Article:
• Menopause and hormone therapy. Women who are past their childbearing years are at a higher risk of bowel incontinence. Low estrogen levels after menopause can lead to fecal incontinence, according to a 2017 study published in the journal Gastroenterology.[01] The research also suggests that hormone replacement therapy throughout life may lead to FI in seniors.
  • Physical disability. Having difficulties reaching a toilet in time can be a cause of FI. Older people may have experienced falls or have physical limitations that impair their mobility or speed.
  • Dementia. Seniors in the progressing stages of Alzheimer’s Disease or other forms of dementia may have difficulty controlling their bowels. In some cases, they forget to go. Other times, the brain has trouble interpreting messages from the body that it’s time to find a bathroom. Incontinence often accompanies late-stage Alzheimer’s disease and other types of dementia.
  • Childbirth. Vaginal deliveries — especially those assisted by forceps, vacuums, or episiotomies — increase the likelihood of fecal incontinence later in life. This is due to injury to the muscles and nerves in the perineal area. Risk rises with the number of deliveries.

As you can see, older adults are at increased risk for fecal incontinence simply because of their age. In fact, it’s estimated that around 8% of seniors in the United States suffer from fecal incontinence.[02]

Diagnosing senior fecal incontinence

If you or an elderly loved one is experiencing FI, talk to a doctor. Usually, a general practitioner will provide a referral to a specialist, who may ask questions about living arrangements, diet, and current and past bowel function, according to Rao.

A patient may also be asked to bring a record of fecal incontinence to their first visit or to create one between appointments. In this journal, they’ll likely record:

  • Types of food and drinks consumed
  • How many times, and when, they defecated throughout the day
  • Documentation of irregular stools
  • Notes about their accidents, including frequency

After asking questions, the doctor may do a physical examination. They’ll likely check for hemorrhoids, infection, or other abnormalities. They may look at the anus and perineum, the area between the anus and the genitals. Doctors may also schedule one or more of these common tests:

  • Anal manometry. This test involves inserting a thin tube into the rectum. The tip has an inflatable balloon with pressure sensors. These sensors can detect sensation, strength, and response in the anus.
  • Anorectal ultrasound. This ultrasound uses a wand-like instrument, called a transducer, which sends sound waves that bounce off organs to create an image of their structures. In this case, the ultrasound focuses on the anus and rectum.
  • Proctography or defecography. This test uses X-rays to view the shape and position of the rectum during defecation. It can help the doctor see if there is any prolapse. Patients must cleanse their bowels using an enema before the procedure. Then a radiologist inserts a soft paste in the rectum. The patient will then try to simulate a bowel movement while an X-ray is taken.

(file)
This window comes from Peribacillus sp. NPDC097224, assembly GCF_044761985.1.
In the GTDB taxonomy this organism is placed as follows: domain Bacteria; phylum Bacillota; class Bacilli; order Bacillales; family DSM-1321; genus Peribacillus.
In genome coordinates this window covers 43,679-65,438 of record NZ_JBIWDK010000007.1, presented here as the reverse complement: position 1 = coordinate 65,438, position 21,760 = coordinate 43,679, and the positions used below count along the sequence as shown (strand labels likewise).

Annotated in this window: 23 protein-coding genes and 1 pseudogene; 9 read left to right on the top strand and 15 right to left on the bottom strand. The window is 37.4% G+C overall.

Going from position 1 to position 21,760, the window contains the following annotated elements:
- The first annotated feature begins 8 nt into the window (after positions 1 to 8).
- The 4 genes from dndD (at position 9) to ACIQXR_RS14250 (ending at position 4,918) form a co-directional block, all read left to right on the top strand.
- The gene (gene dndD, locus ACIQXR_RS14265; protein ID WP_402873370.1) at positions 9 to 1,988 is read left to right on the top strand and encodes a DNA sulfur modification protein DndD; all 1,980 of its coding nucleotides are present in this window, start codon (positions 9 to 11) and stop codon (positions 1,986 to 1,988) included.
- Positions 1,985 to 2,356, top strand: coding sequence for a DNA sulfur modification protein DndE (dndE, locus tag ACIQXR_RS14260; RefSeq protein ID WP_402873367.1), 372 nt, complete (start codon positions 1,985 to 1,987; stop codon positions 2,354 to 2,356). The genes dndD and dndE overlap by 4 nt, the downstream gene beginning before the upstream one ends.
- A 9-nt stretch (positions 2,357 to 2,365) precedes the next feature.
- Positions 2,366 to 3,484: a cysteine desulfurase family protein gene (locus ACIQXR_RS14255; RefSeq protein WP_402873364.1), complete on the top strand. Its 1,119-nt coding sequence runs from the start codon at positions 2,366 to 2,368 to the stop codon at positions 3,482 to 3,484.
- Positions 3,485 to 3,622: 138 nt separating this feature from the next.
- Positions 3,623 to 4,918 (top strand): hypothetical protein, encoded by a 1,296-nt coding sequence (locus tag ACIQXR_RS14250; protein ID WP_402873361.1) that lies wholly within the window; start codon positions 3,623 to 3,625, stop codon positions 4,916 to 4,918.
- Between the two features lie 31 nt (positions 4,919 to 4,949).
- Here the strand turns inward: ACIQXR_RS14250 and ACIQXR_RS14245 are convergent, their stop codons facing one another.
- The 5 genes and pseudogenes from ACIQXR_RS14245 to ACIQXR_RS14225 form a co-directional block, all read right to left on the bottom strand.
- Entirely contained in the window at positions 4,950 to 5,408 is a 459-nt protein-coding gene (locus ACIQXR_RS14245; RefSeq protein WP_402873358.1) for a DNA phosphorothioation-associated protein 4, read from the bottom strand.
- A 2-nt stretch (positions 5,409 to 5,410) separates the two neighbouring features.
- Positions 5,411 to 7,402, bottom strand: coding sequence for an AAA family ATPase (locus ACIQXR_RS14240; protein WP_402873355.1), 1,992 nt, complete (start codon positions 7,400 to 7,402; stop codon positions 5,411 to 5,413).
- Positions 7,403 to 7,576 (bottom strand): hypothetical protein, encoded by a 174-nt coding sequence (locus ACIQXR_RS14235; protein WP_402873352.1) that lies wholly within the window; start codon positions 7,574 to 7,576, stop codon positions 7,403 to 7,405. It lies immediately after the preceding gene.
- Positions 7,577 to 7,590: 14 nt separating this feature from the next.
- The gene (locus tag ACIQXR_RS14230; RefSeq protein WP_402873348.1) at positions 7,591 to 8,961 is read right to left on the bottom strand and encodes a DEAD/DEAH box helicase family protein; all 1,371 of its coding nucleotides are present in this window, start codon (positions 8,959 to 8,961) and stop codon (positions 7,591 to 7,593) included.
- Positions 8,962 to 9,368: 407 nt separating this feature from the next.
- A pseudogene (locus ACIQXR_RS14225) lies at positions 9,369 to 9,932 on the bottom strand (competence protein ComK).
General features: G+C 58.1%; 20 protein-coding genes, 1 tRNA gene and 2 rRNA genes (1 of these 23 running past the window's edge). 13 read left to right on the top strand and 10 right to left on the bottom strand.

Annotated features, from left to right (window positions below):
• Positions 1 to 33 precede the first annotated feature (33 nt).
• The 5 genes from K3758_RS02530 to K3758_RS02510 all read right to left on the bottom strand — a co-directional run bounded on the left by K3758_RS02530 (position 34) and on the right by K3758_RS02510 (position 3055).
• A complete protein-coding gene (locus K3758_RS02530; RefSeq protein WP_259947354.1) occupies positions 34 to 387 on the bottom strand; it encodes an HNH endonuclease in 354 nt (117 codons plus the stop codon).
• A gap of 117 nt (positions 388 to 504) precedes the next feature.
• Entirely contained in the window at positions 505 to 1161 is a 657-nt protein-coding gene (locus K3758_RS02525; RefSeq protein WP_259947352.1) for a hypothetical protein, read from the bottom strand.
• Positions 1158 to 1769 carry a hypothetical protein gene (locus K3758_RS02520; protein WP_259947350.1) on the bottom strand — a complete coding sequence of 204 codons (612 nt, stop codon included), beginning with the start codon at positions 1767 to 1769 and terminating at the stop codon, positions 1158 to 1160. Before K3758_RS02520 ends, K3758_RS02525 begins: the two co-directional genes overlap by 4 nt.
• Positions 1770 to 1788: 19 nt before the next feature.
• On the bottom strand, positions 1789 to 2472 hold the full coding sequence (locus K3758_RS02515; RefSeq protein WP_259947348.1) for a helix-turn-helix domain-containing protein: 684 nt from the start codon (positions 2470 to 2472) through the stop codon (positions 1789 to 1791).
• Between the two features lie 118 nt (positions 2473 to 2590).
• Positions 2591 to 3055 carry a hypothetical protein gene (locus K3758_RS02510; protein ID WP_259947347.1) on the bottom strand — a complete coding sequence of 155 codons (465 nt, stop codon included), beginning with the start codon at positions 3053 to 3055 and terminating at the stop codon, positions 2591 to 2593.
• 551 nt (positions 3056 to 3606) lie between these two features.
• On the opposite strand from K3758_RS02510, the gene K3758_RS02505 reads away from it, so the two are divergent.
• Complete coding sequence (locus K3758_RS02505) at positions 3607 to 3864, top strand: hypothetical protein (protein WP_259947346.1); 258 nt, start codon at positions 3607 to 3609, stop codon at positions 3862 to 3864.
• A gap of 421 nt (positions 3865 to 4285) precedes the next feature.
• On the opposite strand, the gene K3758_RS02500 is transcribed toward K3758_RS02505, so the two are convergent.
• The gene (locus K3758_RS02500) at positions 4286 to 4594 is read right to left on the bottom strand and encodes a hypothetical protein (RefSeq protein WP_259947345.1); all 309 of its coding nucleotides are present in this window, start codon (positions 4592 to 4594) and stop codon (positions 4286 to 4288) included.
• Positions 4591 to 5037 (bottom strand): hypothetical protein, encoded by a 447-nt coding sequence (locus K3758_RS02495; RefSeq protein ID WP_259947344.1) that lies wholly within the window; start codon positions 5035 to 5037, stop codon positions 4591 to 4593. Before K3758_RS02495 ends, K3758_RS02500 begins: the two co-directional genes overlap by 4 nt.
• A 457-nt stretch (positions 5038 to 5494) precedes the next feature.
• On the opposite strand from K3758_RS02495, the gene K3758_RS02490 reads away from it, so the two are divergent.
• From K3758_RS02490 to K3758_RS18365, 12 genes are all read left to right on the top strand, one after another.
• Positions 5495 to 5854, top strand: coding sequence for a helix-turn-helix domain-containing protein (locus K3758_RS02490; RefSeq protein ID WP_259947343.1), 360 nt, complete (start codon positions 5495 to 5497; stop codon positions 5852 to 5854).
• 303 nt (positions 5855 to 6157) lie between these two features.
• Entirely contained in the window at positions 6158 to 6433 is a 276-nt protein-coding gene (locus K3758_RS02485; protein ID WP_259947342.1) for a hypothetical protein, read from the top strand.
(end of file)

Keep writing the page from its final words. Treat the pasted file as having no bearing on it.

• Anal sphincter electromyography (EMG). This test uses a thin needle electrode to measure electrical activity around the pelvic floor and anus. It shows how the nerves and muscles are working. This helps the doctor identify any injury or nerve damage.
  • Flexible sigmoidoscopy. Similar to a colonoscopy, this test uses a long, slender, flexible tube with a video camera. It can explore the rectum and lower colon for abnormalities.
Anatomy of the anal canal

The type of test needed will depend on a number of factors. A doctor will consider a patient’s symptoms and past medical history before recommending a specific test.

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Treatment and management of fecal incontinence and bowel leakage

Mild incontinence may be managed at home, but seniors with more severe symptoms can benefit from biofeedback training, prescription medication, or surgery. It’s important to note that fecal incontinence in elderly adults may have serious emotional effects. These can contribute to anxiety, depression, and even social isolation. Mental health is one reason that bowel control is so important for seniors.

At-home incontinence management

After a diagnosis, a doctor may recommend any of the following treatments and lifestyle modifications as a first step.

  • Diet. Staying hydrated helps with bowel regularity. Also, eating high-fiber fruits, vegetables, and whole grains can regulate bowel movements. Water and fiber also help prevent both diarrhea and constipation.
  • Kegel exercises. Pelvic floor exercises strengthen the muscles of the anus, too. In a Kegel exercise, the pelvic, gluteal, and anal muscles are contracted and held for a slow count of five. A series of thirty of these three times daily generally improves or resolves incontinence, according to Rao.
  • Scheduled toileting. For people who are unable to feel the need to defecate, scheduling several visits to the toilet throughout the day can prevent leakage and overflow.
  • Increased hygiene. Cleaning fecal matter from the skin reduces odor and irritation. Regularly changing absorbent products is crucial. Keeping up on personal care and hygiene may not decrease minor FI, but it will reduce secondary discomfort.
  • Over-the-counter (OTC) medicine. Doctors may suggest medicine to manage fecal incontinence. This is particularly true when incontinence is related to constipation or diarrhea. Below are some of the OTC medicines commonly used to prevent bowel incontinence.